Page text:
Each workshop will provide participants with an opportunity to review, discuss, and make comments on the current recommendations for odor monitoring and enforcement at compostable organic materials handling sites in California.
In March 1998, the CalRecycle convened the Compostable Organics Facilities Odor Workgroup consisting of enforcement agencies, air pollution control districts, and air quality control districts, as required by Public Resources Code Section 43209.1 (from Senate Bill 675 by Senator Costa and then Chapter 788, October 8, 1997). The Workgroup was also tasked with making "recommendations on odor measurement and thresholds, complaint response procedures, and enforcement tools and take any other action necessary to ensure that enforcement agencies respond in a timely and effective manner to complaints of odors emanating from composting facilities" by April 1, 1999. Additionally, the CalRecycle must implement the recommendations of the Workgroup "that the board determines to be appropriate" by January 1, 2000.
Senate Bill Number 675 Text (Chaptered 10/08/97, Chapter 788, filed with Secretary of State, October 8, 1997)
SECTION 1. Section 41705 of the Health and Safety Code, as amended by Section 2.1 of Chapter 952 of the Statutes of 1995, is amended to read:
41705. (a) Section 41700 shall not apply to odors emanating from any of the following:
(1) Agricultural operations necessary for the growing of crops or the raising of fowl or animals.
(2) Operations that produce, manufacture, or handle compost, as defined in Section 40116 of the Public Resources Code, provided that the odors emanate directly from the compost facility or operations.
(3) Operations that compost green material or animal waste products derived from agricultural operations, and that return similar amounts of the compost produced to that same agricultural operations source, or to an agricultural operations source owned or leased by the owner, parent company, or subsidiary conducting the composting operation. The composting operation may produce an incidental amount of compost not exceeding 2,500 cubic yards of compost, which may be given away or sold annually.
(b) If a district receives a complaint pertaining to an odor emanating from a compost operation exempt from Section 41700 pursuant to paragraph (2) or (3) of subdivision (a), that is subject to the jurisdiction of an enforcement agency under Division 30 (commencing with Section 40000) of the Public Resources Code, the district shall, within 24 hours or by the next working day, refer the complaint to the enforcement agency.
(c) This section shall become inoperative on the date that is four years from the effective date of the amendments to this section enacted in 1997, and, as of January 1, 2002, is repealed, unless
a later enacted statute, that becomes operative on or before that date, deletes or extends the dates on which it is inoperative and is repealed.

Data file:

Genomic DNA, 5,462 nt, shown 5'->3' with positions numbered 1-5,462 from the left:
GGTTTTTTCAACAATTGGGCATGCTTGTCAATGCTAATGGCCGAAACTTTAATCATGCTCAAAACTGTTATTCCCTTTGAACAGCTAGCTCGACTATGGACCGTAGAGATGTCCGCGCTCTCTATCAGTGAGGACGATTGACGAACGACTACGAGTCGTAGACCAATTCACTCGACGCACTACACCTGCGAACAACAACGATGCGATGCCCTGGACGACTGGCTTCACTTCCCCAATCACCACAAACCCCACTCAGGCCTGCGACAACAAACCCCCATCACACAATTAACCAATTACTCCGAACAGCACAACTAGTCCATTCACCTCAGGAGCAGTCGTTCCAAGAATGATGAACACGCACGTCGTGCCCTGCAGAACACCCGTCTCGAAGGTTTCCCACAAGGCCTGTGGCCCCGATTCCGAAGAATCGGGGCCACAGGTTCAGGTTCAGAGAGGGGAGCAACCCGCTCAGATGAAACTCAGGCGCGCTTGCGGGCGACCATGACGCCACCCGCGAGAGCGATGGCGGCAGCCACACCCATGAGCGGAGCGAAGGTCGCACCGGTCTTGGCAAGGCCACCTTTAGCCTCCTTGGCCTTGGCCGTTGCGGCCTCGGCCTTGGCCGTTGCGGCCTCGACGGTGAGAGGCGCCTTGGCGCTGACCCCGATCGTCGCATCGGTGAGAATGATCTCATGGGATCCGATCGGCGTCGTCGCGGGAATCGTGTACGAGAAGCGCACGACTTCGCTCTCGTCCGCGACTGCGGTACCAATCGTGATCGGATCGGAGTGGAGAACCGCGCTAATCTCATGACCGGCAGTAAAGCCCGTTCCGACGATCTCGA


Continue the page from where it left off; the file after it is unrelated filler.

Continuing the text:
SEC. 2. Section 41705 of the Health and Safety Code, as amended by Section 2.2 of Chapter 952 of the Statutes of 1995, is amended to read:
41705. (a) Section 41700 shall not apply to odors emanating from agricultural operations necessary for the growing of crops or the raising of fowl or animals.
(b) This section shall become operative on the date that is four years from the effective date of the amendments to this section enacted in 1997.
SEC. 3. Section 43209.1 of the Public Resources Code is amended to read:
43209.1. (a) Notwithstanding any other provision of law, if an enforcement agency receives a complaint, pursuant to subdivision (b) of Section 41705 of the Health and Safety Code, from an air pollution control district or an air quality management district pertaining to an odor emanating from a compost facility under its jurisdiction, the enforcement agency shall, in consultation with the district, take appropriate enforcement actions pursuant to this part.
(b) On or before April 1, 1998, the board shall convene a working group consisting of enforcement agencies and air pollution control districts and air quality management districts to assist in the implementation of this section and Section 41705 of the Health and Safety Code. On or before April 1, 1999, the board and the working group shall develop recommendations on odor measurement and thresholds, complaint response procedures, and enforcement tools and take any other action necessary to ensure that enforcement agencies respond in a timely and effective manner to complaints of odors emanating from composting facilities. On or before January 1, 2000, the board shall implement the recommendations of the working group that the board determines to be appropriate.
(c) This section shall become inoperative on the date that is four years from the effective date of the amendments to this section enacted in 1997, and, as of January 1, 2002, is repealed, unless a later enacted statute, that becomes operative on or before that date, deletes or extends the dates on which it becomes inoperative and is repealed.
SEC. 4. This act is an urgency statute necessary for the immediate preservation of the public peace, health, or safety within the meaning of Article IV of the Constitution and shall go into immediate effect. The facts constituting the necessity are:
Background to Recommendations